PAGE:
Energetic aromatherapy can manifest in numerous ways and it comes down to individual preferences. Recently, I created a product line of aromatherapy inhalers to address some of these subtle energetic themes in our lives. The subtle practice can include: aromatherapy inhalers, passive diffusion, massage, perfume oils or balms, ritual baths, incense, or even incorporating the subtle energies into your daily skincare routine. Many of the energetic essential oils also benefit numerous other areas. Frankincense, Sandalwood Patchouli, Helichrysum, and Rose have amazing benefits for the skin, but they can also help you to feel grounded and centered or a sense of inner peace when facing difficult emotional situations stemming from past or present trauma.
The power of aroma can work in so many esoteric ways. I invite you to pick a couple oils that you feel drawn to and sit undisturbed and experience them. Write down anything that comes to mind. How does the aroma feel? What memories does it evoke? What sounds or music do you associate with it? What colors come to mind? Does it feel warm or cool? What images come to mind? I learned this exercise while studying perfuming and it really changed my perspective on how I work with complex blends of aromas and why I am using them in a particular way or for a particular purpose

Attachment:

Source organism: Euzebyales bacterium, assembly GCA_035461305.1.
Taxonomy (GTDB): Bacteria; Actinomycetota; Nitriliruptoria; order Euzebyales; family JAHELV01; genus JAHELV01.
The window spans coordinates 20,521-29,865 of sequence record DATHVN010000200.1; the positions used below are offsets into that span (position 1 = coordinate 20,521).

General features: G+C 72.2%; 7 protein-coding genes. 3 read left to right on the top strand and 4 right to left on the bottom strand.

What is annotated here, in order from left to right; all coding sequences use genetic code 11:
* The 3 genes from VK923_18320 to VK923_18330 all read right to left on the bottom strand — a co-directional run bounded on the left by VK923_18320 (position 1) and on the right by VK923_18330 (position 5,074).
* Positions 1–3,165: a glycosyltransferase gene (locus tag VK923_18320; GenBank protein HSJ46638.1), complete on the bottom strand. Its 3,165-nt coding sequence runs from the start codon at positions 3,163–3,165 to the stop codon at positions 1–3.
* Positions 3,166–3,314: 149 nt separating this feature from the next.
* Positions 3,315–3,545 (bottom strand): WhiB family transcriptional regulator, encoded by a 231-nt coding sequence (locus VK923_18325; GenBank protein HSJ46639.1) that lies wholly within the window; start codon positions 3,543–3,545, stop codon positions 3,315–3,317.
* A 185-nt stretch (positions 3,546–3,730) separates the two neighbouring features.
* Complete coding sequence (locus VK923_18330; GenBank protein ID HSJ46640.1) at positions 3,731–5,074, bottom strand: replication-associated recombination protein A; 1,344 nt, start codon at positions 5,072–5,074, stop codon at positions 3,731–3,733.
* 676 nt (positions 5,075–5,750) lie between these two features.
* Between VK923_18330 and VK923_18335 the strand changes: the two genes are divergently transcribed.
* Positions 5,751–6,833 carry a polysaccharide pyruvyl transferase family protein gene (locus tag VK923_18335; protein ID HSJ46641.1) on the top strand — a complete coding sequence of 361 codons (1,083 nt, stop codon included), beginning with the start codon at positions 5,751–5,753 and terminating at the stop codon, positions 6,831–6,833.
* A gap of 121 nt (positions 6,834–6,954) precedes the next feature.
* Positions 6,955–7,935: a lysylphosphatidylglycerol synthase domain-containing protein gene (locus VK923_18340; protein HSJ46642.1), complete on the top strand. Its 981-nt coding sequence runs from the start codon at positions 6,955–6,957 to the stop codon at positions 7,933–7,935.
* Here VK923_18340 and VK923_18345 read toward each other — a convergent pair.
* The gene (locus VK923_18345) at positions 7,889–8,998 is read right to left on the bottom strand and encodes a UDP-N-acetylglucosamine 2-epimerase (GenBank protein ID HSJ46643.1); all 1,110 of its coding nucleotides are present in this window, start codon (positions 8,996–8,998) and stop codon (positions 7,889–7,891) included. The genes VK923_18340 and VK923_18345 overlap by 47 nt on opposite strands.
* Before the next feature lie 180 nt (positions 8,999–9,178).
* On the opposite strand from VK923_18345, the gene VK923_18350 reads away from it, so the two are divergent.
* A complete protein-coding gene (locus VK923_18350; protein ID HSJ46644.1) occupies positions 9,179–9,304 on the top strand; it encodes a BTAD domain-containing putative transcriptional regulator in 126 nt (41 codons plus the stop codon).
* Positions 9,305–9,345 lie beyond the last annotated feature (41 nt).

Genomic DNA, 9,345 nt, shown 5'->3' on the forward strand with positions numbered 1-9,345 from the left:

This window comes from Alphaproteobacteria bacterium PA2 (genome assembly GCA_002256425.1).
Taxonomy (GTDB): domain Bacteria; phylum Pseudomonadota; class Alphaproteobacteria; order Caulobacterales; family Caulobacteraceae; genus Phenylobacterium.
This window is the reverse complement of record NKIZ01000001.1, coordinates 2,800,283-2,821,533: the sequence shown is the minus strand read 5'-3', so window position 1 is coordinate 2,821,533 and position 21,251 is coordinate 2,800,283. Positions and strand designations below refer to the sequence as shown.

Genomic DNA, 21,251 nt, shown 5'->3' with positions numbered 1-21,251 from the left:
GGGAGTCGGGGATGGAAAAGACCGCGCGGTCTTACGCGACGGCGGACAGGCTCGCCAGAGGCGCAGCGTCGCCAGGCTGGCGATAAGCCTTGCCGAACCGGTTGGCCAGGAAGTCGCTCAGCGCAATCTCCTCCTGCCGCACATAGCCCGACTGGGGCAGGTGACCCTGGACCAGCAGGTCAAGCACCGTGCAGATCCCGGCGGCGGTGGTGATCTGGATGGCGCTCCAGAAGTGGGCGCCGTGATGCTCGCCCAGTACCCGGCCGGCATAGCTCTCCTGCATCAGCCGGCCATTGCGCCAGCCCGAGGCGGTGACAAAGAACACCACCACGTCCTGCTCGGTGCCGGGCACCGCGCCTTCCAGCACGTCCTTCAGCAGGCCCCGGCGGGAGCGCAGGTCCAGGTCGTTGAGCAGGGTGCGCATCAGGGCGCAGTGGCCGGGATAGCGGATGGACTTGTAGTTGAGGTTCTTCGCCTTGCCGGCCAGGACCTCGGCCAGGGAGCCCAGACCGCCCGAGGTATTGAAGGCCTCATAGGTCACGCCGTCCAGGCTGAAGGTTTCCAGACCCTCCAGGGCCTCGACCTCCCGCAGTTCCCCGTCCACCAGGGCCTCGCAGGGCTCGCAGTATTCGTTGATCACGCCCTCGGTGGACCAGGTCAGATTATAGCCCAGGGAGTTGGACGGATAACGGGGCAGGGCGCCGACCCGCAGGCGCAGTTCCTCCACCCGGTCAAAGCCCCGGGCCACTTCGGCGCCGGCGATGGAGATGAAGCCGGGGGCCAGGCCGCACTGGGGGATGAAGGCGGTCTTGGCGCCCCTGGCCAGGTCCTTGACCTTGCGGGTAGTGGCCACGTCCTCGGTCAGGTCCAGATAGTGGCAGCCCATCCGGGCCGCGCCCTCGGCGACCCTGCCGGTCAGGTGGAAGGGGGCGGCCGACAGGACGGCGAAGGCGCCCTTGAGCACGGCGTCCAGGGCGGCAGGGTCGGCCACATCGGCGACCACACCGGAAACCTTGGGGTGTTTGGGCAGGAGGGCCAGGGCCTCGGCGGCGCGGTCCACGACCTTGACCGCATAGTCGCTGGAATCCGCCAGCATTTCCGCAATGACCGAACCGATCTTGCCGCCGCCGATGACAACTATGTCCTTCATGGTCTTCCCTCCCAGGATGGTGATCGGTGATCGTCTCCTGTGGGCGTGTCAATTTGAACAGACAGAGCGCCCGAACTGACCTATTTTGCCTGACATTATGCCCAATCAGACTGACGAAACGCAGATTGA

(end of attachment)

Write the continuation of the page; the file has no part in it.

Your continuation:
I've broken down the energetic properties to focus on a few key areas: feeling grounded and centered, dealing with emotional trauma, finding inner peace and harmony, inspiring creativity, and healing the mind-body-spirit connection.
Grounding & Centering
Working with essential oil synergies that benefit grounding and centering our minds and bodies help to prepare us for mindfulness rituals, meditation, yoga, and for managing our daily stress. It is easy to feel overwhelmed and constantly pulled in different directions as we juggle work responsibilities, families, home life, social obligations, and mundane everyday tasks. We can use essential oils to bring us back to ourselves with our feet firmly planted on the ground.
There are numerous essential oils that can help you feel more balanced. These can be combined with other essential oils with different energetic benefits based on your personal needs. If you want to work on feeling grounded while letting go and healing from emotional trauma, you might look at a blend of Rose, Patchouli, Carrot Seed, and Helichrysum.
Beneficial Essential Oils: Angelica Root, Balsam Fir, Benzoin, Black Pepper, Blue Cypress, Blue Spruce, Buddha Wood, Carrot Seed, Cassia, Cistus, Davana, Elemi, Frankincense Frereana, Frankincense Serrata, German Chamomile, Ginger, Guaiacwood, Helichyrsum Splendidum, Himalayan Cedarwood, Lemon Tea Tree, Muhuhu, Myrrh, Nagarmotha, Palo Santo, Patchouli, Plai, Rhododendron, Rosalina, Rose Geranium, Sacred Frankincense, Sandalwood, Valerian, Vetiver, and White Verbena.